Those days are long gone. Ford Europe, which was never one of the most lucrative outposts in America’s parent empire, has moved from its British heritage eastwards. Its industrial hubs now are not only in Cologne, Germany or Spain, but also in Romania, Turkey, and Romania. Ford stopped manufacturing vehicles in this country 20 years ago with the closing of the Dagenham assembly line. It sold its interests in Jaguar and Range Rover 15 year ago. Ten years ago, it shut down its Transit van-making assembly line at Southampton. Five years ago, it decided to stop making engines for Bridgend.

The only thing left was a Halewood facility in Merseyside that was reconditioned from its original gearbox manufacturing role to produce power units for electric cars. There was also a world-leading engineering research centre at Dunton near Basildon. This was one of three technical hubs in the American group.

Dunton, long a center of excellence in automotive engineering labor market employment, has been cut. It was a hub for Ford’s global commercial vehicle development. Ford’s core product is the Transit van, which has been a huge success.

However, the argument goes that once product development shifts from creating efficient diesel engines and thinking about a zero-emission future, to being only about the former, the number of bodies required in laboratories and sat at computer assisted design monitors is much less.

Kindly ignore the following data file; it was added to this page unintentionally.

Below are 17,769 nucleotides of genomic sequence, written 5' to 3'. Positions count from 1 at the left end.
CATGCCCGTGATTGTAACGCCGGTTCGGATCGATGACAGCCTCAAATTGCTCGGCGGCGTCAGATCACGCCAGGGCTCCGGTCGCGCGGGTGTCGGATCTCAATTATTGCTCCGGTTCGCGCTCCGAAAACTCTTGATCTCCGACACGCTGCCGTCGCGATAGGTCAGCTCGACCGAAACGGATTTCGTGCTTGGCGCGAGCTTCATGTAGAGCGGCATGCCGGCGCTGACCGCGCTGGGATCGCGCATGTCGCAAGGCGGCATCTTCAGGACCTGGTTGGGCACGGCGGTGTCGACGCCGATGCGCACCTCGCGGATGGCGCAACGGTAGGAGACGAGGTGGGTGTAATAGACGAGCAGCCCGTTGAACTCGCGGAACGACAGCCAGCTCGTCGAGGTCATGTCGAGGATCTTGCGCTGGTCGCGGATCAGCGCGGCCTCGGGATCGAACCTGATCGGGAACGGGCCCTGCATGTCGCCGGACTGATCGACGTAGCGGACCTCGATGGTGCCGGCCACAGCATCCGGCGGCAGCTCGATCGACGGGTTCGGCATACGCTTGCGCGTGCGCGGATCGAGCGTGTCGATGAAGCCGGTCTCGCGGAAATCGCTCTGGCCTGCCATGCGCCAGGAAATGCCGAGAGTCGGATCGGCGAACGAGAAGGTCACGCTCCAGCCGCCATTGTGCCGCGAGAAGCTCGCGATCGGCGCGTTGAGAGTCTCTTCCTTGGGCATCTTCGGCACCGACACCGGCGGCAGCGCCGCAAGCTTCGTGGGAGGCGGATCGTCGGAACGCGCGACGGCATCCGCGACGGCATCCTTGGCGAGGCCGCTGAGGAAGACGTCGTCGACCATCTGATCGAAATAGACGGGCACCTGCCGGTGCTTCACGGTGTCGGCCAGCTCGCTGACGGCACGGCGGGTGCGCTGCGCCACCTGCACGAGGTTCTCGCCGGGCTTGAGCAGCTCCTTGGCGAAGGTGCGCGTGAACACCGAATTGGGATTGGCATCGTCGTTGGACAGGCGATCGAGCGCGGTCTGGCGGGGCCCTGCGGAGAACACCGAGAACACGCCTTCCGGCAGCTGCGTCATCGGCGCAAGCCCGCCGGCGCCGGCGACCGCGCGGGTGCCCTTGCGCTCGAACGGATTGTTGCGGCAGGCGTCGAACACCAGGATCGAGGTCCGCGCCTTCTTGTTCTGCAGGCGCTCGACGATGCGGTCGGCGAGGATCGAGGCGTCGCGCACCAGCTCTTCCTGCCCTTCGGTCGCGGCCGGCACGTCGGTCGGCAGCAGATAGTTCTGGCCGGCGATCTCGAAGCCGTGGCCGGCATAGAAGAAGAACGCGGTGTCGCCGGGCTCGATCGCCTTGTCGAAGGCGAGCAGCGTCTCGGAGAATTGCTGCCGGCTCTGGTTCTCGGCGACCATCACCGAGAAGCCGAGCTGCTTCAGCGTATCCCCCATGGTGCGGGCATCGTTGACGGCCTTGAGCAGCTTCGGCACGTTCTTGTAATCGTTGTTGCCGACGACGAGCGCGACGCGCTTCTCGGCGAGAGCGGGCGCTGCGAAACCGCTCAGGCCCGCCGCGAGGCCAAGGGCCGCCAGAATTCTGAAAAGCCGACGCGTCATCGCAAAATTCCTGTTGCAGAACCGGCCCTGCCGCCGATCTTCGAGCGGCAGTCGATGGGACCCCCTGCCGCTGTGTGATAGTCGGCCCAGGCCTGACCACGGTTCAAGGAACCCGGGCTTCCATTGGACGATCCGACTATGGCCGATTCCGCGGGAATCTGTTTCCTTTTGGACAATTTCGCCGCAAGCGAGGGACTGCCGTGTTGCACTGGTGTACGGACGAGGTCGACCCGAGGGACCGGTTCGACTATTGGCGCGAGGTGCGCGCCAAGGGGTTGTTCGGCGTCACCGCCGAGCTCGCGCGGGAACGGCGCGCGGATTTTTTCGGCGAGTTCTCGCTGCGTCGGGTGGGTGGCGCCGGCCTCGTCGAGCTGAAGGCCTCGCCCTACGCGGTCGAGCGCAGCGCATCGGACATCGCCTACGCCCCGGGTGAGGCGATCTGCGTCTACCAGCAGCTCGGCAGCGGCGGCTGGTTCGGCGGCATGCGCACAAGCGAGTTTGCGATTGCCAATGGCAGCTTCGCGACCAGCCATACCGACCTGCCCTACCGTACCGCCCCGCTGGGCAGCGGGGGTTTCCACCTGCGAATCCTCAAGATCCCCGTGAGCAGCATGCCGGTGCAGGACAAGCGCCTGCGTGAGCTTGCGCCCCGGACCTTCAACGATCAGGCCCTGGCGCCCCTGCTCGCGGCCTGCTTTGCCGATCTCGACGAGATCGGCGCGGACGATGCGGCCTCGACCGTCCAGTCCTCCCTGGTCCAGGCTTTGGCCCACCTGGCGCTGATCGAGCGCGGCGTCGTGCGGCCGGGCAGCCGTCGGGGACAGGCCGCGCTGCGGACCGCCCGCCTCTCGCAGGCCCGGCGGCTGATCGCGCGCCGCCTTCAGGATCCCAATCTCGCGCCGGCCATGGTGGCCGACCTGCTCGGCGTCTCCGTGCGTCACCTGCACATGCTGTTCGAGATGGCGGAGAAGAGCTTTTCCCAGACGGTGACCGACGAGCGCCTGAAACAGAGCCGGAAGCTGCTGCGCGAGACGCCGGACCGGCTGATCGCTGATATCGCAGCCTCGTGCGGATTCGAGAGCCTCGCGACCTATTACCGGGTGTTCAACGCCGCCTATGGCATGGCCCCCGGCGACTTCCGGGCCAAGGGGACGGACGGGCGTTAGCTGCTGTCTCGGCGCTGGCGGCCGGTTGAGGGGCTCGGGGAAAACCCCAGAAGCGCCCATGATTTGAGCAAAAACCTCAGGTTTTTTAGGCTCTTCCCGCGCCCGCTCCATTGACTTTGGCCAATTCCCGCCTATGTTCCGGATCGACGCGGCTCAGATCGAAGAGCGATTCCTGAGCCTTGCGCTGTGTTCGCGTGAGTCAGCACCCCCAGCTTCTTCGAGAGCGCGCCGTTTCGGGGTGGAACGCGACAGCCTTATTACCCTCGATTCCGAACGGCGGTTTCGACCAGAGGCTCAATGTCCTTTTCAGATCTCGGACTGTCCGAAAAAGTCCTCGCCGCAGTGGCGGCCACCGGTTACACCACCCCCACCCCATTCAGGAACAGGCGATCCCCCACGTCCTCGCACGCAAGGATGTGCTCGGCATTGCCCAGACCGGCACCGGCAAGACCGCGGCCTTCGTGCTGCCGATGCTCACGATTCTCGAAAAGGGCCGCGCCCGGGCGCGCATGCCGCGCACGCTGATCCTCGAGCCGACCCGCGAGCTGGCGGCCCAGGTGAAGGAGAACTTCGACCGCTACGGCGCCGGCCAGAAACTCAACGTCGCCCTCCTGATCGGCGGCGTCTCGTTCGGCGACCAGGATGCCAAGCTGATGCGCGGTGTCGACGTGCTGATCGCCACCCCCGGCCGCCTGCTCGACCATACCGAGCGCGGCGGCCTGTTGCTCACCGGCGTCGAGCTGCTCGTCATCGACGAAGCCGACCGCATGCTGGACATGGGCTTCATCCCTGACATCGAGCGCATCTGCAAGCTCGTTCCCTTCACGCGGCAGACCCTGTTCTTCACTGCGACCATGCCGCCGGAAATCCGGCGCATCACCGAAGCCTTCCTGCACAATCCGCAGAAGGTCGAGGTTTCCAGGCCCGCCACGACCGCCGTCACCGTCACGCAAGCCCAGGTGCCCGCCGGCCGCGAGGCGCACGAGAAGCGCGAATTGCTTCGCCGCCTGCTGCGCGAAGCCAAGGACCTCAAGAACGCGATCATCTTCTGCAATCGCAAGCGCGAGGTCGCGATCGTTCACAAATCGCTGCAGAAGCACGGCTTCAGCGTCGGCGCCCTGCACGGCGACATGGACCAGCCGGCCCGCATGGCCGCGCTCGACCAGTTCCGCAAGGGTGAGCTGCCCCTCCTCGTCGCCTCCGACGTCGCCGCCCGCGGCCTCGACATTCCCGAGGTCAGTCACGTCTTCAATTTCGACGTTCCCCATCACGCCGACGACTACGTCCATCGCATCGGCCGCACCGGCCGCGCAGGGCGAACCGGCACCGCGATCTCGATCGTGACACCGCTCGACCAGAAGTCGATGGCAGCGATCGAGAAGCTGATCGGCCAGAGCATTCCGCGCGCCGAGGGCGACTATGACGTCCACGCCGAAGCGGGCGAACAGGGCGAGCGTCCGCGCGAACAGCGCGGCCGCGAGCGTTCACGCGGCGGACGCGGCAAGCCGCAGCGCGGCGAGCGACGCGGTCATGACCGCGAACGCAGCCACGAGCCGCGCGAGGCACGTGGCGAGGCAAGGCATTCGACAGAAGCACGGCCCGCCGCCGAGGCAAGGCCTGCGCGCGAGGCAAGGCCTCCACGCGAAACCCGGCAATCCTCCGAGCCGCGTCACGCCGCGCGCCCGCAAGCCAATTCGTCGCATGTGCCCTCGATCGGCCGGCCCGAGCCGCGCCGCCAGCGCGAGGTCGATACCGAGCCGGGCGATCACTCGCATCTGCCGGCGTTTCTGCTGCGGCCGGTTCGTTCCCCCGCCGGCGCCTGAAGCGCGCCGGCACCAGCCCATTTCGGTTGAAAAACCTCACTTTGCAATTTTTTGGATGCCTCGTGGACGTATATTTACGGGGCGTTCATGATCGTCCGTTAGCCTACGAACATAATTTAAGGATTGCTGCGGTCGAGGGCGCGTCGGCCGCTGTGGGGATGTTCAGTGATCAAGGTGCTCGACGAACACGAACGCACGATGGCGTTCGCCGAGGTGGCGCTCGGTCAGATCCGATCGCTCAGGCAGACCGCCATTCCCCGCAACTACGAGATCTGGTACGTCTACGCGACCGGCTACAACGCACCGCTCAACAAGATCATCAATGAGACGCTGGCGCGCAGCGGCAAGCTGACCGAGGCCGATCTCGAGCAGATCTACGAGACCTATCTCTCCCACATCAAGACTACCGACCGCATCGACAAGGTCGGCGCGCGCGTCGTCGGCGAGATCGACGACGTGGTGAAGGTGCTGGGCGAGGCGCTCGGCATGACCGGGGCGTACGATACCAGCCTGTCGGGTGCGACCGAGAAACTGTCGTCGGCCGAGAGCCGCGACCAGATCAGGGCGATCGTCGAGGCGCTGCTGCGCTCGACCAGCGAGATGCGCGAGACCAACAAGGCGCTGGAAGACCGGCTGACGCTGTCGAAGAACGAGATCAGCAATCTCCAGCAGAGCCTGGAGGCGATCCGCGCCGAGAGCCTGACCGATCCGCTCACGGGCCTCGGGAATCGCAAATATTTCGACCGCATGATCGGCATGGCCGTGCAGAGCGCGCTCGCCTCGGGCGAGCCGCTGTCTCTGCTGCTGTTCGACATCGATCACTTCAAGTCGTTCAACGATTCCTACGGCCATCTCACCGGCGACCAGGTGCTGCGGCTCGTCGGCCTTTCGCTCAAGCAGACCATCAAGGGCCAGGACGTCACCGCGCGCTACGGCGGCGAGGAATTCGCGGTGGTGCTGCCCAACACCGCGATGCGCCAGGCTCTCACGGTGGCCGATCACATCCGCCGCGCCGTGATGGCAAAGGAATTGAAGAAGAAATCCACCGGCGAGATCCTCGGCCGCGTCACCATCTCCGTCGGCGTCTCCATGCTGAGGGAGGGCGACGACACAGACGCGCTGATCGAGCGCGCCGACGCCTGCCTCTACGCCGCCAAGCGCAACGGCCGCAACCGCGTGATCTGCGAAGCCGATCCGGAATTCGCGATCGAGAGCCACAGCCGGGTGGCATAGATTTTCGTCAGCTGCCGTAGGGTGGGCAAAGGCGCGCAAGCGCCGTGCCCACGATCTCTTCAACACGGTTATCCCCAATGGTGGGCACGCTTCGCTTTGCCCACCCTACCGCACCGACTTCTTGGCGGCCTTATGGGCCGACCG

Dunton is experiencing significant job losses, with about a third the number of people working there. Many of these employees are in high-value positions. Ford Europe in the second decade will not only be a company that promises to sell electric cars, but will also produce a smaller number of vehicles. It has seen its market share in the UK, which is just over 7 percent, drop by half in the last decade.

The new all-electric Ford will be much smaller than the American firm that used to dominate the European continent. It is also having to reduce costs. Dearborn is the key to Ford’s industrial presence in Britain. Ford still has operations in Dagenham that produce diesel engines for minibuses and vans made in Turkey. This is a clearly a short-term project, given the road to net zero.

Ford of Britain chairman Tim Slatter (48), has previously talked up the potential for Dagenham to be reinvented into a producer hydrogen fuel cells for Transit vans. When asked if that was still a plan, Slatter said, “All options remain open.”